It’s a confusing time to be a Brand New fan. Having waited anxiously for the first album in eight years, and see it subsequently snag the number one spot on the Billboard 200 chart, Science Fiction was meant to mark the band’s triumphant return before its impending demise. However, because all things seem just too good to be true in 2017, the high was quickly followed by the low – and such a low it is to learn that, amid allegations of sexual misconduct turning Hollywood upside down, such a claim had been brought against Brand New frontman and alternative hero, Jesse Lacey, stemming from a post in which the band’s former guitar technician, Brian Diaz, purportedly outed him.
Worse still, the victim alleged in the now-deleted Facebook post (preserved on Uproxx) that Lacey, aged 24 at the time, had solicited nude photographs from her when she was only 15-years-old, in addition to masturbating on camera on Skype (the age of the victim in these incidents is uncertain) and years of ensuing psychological and emotional manipulation. As is characteristic in situations like these following the first show of courage, the number of allegations rise, with Pitchfork publishing accounts of two other women similarly claiming that Lacey approached them when they were minors.
“It’s hard now to not rethink some of the lyrics that so many have relied upon in their own moments of emotional upheaval.”
There’s little faulting one’s initial shock and disbelief, wishing that there was some other logical explanation, convinced that it’s all just a big mistake. There are those who throw support behind the victim and demand a statement, and there are others who entrench themselves in loyalty to the band. However, following a Facebook statement by Lacey affirming that he had indeed caused pain to others over the years, many were left unsatisfied, branding it a blanket apology that failed to acknowledge the victims’ allegations brought against him. Regardless of whether or not the allegations are substantiated, it’s hard now to not rethink some of the lyrics that so many have relied upon in their own moments of emotional upheaval.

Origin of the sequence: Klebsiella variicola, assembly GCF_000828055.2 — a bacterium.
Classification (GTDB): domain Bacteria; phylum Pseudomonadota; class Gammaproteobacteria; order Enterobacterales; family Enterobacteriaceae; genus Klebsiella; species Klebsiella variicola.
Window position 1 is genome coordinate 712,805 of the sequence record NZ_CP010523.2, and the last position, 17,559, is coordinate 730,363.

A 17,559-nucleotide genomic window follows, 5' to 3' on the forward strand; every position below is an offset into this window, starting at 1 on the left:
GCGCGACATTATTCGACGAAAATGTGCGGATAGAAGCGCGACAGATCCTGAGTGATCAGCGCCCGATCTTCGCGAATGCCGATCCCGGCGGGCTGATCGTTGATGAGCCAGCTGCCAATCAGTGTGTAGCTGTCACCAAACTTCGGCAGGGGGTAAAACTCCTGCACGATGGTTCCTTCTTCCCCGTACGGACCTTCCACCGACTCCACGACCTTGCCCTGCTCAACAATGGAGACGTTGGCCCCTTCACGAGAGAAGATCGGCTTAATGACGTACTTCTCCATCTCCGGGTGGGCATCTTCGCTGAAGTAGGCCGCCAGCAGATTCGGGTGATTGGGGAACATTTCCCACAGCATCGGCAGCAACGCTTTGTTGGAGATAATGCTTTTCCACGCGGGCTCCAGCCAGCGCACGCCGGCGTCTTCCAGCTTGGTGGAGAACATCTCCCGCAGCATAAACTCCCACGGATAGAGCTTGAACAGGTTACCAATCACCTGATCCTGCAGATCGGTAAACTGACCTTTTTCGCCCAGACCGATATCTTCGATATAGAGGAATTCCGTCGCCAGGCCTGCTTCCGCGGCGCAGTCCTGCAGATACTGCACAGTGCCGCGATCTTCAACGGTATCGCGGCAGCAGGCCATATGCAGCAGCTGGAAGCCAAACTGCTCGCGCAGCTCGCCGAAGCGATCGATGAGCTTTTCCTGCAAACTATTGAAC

For those who paid close attention to Brand New’s lyrics, specifically on the band’s sophomore album Deja Entendu, it’s easy to gather that Lacey wouldn’t likely ever be shortlisted for a ‘Top Romantic Songwriters’ list. It’s almost unanimously agreed upon by fans of Brand New and, without question, fans of Taking Back Sunday, that he probably was, or still is, an asshole. That aside, the malice within some of those songs are difficult to relish in the newfound context of the present allegations, illuminating a troubling disregard for empathy and almost boastful sense of cruelty.
Many have recalled the lyrics to “Me vs. Maradona vs. Elvis”: “I got desperate desires and unadmirable plans/My tongue will taste of gin and malicious intent/Bring you back to the bar get you out of the cold/My sober straight face gets you out of your clothes/And they’re scared that we know all the crimes they’ll commit/Who they’ll kiss before they get home”. Though the song is littered with disturbing admissions, the song’s powerful chorus, that crowds the world over have screamed their lungs to, now sits rather uncomfortably: “I will lie awake and lie for fun/And fake the way I hold you/Let you fall for every empty word I say”.
Revisiting Deja Entendu becomes a little bit like those “once you see it, you can’t unsee it” optical illusions. “Sic Transit Gloria…”, a story about a boy becoming a man through losing his virginity to an experienced woman, becomes a caution in the dynamics of control and consent; “Jaws Theme Swimming”, a tale of a young girl going missing to the dismay of her mother, takes on predatory connotations in its stalking narrator and the title’s obvious allusion to danger; even “The Quiet Things That No One Ever Knows”, an anecdote of marital fragility, extramarital affairs and contemplations of suicide, parallels the pain Lacey admittedly inflicted on his wife, summarised hauntingly by the line, “I lie for only you/And I lie well”. The epitomic “The Boy Who Blocked His Own Shot” hasn’t really changed – it was always an example of self-pity and manipulation.